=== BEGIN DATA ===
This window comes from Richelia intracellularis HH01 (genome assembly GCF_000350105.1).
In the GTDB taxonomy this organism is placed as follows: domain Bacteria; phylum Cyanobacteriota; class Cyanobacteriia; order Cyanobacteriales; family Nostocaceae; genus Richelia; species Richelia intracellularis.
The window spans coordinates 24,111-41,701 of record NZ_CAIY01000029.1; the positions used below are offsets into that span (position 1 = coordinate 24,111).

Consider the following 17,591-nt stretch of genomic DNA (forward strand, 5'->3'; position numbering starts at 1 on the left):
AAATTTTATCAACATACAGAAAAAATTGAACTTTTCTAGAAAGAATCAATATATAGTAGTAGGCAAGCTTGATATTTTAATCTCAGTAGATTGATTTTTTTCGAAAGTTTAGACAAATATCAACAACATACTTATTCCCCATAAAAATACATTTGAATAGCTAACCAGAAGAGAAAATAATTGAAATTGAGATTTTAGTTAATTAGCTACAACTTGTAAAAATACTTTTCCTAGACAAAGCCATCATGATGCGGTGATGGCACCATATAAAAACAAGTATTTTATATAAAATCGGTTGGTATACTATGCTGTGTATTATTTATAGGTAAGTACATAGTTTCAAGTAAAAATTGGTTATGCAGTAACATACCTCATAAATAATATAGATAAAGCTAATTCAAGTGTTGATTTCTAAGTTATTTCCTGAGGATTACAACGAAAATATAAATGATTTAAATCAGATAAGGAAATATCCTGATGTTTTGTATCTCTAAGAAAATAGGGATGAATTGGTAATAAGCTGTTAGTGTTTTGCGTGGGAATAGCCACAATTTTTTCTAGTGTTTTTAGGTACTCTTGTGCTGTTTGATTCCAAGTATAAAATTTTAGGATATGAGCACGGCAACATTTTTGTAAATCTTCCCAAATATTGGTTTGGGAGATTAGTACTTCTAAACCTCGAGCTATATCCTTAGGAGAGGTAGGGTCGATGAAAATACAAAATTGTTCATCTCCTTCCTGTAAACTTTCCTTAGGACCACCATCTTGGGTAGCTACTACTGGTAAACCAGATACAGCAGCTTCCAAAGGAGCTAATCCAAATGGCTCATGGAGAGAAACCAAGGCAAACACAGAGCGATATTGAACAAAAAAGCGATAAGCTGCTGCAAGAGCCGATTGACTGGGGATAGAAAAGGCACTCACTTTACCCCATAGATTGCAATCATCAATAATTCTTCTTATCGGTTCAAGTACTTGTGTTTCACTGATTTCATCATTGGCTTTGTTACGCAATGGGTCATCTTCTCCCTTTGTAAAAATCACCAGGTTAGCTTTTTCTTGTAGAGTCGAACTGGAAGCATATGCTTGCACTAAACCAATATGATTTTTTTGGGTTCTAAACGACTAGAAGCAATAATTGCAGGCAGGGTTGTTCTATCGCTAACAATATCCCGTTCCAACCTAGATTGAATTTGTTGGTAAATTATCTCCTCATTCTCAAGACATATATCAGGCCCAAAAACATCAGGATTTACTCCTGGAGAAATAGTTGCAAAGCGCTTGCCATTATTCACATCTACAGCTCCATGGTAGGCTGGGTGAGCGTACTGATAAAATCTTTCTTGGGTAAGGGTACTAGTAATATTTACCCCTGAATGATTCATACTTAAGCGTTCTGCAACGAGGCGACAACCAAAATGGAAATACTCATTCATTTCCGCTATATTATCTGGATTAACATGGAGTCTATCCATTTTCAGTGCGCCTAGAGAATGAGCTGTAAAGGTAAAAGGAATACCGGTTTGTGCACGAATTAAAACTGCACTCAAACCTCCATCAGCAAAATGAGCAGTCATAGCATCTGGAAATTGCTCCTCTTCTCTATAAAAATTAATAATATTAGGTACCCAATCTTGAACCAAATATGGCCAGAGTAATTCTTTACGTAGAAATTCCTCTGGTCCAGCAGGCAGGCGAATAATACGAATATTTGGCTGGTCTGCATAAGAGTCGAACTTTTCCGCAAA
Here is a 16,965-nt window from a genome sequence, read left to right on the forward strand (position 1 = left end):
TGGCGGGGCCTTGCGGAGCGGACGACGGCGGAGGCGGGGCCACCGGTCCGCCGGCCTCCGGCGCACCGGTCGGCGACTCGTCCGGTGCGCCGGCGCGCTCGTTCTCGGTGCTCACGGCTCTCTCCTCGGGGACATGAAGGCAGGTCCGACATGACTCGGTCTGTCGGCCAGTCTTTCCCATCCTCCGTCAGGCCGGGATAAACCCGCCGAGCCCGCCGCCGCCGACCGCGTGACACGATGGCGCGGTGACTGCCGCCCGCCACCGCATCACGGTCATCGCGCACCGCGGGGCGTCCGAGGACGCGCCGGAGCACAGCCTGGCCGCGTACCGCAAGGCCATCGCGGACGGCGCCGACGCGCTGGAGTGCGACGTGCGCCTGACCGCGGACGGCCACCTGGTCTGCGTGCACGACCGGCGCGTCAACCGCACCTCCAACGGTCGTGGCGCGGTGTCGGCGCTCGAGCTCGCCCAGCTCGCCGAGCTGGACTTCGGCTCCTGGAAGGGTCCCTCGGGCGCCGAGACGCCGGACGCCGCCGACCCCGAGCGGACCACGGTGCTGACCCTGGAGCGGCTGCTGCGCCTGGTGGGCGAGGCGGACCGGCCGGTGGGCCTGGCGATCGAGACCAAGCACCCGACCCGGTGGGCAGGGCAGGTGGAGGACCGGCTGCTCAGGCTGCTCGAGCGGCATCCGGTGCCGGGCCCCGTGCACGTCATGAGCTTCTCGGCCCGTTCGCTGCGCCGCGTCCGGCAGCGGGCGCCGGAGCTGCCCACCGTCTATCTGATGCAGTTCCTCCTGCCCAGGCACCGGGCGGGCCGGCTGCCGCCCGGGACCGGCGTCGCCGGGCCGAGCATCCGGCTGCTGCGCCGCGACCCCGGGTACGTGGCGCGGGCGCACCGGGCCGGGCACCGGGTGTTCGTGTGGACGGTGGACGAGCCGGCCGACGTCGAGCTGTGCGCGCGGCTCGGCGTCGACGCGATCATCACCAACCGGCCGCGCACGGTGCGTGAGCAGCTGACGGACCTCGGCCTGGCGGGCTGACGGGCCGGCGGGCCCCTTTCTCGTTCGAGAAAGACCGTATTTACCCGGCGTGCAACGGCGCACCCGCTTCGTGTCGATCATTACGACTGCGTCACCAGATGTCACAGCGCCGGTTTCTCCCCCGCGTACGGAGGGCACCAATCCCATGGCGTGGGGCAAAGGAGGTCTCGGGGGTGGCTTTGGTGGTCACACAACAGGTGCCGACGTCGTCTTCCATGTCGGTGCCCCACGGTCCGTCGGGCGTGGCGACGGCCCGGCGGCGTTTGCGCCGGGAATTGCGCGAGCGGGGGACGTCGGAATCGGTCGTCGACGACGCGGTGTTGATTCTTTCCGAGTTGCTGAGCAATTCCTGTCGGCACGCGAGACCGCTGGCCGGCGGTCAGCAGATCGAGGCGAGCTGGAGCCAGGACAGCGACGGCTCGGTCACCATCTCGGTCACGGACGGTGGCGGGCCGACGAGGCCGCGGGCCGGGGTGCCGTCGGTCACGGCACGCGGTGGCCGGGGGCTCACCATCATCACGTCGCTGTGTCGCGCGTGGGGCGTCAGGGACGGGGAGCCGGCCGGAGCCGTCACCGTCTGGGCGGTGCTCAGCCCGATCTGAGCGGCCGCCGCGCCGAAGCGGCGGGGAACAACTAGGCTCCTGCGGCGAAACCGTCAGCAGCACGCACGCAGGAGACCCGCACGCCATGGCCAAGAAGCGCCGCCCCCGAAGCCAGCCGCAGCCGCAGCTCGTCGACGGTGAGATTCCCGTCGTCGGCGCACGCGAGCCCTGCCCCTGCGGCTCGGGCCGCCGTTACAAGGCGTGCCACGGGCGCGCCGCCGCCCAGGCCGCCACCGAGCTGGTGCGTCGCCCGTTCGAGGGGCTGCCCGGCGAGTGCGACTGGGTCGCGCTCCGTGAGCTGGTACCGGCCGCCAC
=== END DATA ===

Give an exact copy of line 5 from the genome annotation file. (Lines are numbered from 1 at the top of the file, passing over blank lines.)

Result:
AAATTTTATCAACATACAGAAAAAATTGAACTTTTCTAGAAAGAATCAATATATAGTAGTAGGCAAGCTTGATATTTTAATCTCAGTAGATTGATTTTTTTCGAAAGTTTAGACAAATATCAACAACATACTTATTCCCCATAAAAATACATTTGAATAGCTAACCAGAAGAGAAAATAATTGAAATTGAGATTTTAGTTAATTAGCTACAACTTGTAAAAATACTTTTCCTAGACAAAGCCATCATGATGCGGTGATGGCACCATATAAAAACAAGTATTTTATATAAAATCGGTTGGTATACTATGCTGTGTATTATTTATAGGTAAGTACATAGTTTCAAGTAAAAATTGGTTATGCAGTAACATACCTCATAAATAATATAGATAAAGCTAATTCAAGTGTTGATTTCTAAGTTATTTCCTGAGGATTACAACGAAAATATAAATGATTTAAATCAGATAAGGAAATATCCTGATGTTTTGTATCTCTAAGAAAATAGGGATGAATTGGTAATAAGCTGTTAGTGTTTTGCGTGGGAATAGCCACAATTTTTTCTAGTGTTTTTAGGTACTCTTGTGCTGTTTGATTCCAAGTATAAAATTTTAGGATATGAGCACGGCAACATTTTTGTAAATCTTCCCAAATATTGGTTTGGGAGATTAGTACTTCTAAACCTCGAGCTATATCCTTAGGAGAGGTAGGGTCGATGAAAATACAAAATTGTTCATCTCCTTCCTGTAAACTTTCCTTAGGACCACCATCTTGGGTAGCTACTACTGGTAAACCAGATACAGCAGCTTCCAAAGGAGCTAATCCAAATGGCTCATGGAGAGAAACCAAGGCAAACACAGAGCGATATTGAACAAAAAAGCGATAAGCTGCTGCAAGAGCCGATTGACTGGGGATAGAAAAGGCACTCACTTTACCCCATAGATTGCAATCATCAATAATTCTTCTTATCGGTTCAAGTACTTGTGTTTCACTGATTTCATCATTGGCTTTGTTACGCAATGGGTCATCTTCTCCCTTTGTAAAAATCACCAGGTTAGCTTTTTCTTGTAGAGTCGAACTGGAAGCATATGCTTGCACTAAACCAATATGATTTTTTTGGGTTCTAAACGACTAGAAGCAATAATTGCAGGCAGGGTTGTTCTATCGCTAACAATATCCCGTTCCAACCTAGATTGAATTTGTTGGTAAATTATCTCCTCATTCTCAAGACATATATCAGGCCCAAAAACATCAGGATTTACTCCTGGAGAAATAGTTGCAAAGCGCTTGCCATTATTCACATCTACAGCTCCATGGTAGGCTGGGTGAGCGTACTGATAAAATCTTTCTTGGGTAAGGGTACTAGTAATATTTACCCCTGAATGATTCATACTTAAGCGTTCTGCAACGAGGCGACAACCAAAATGGAAATACTCATTCATTTCCGCTATATTATCTGGATTAACATGGAGTCTATCCATTTTCAGTGCGCCTAGAGAATGAGCTGTAAAGGTAAAAGGAATACCGGTTTGTGCACGAATTAAAACTGCACTCAAACCTCCATCAGCAAAATGAGCAGTCATAGCATCTGGAAATTGCTCCTCTTCTCTATAAAAATTAATAATATTAGGTACCCAATCTTGAACCAAATATGGCCAGAGTAATTCTTTACGTAGAAATTCCTCTGGTCCAGCAGGCAGGCGAATAATACGAATATTTGGCTGGTCTGCATAAGAGTCGAACTTTTCCGCAAA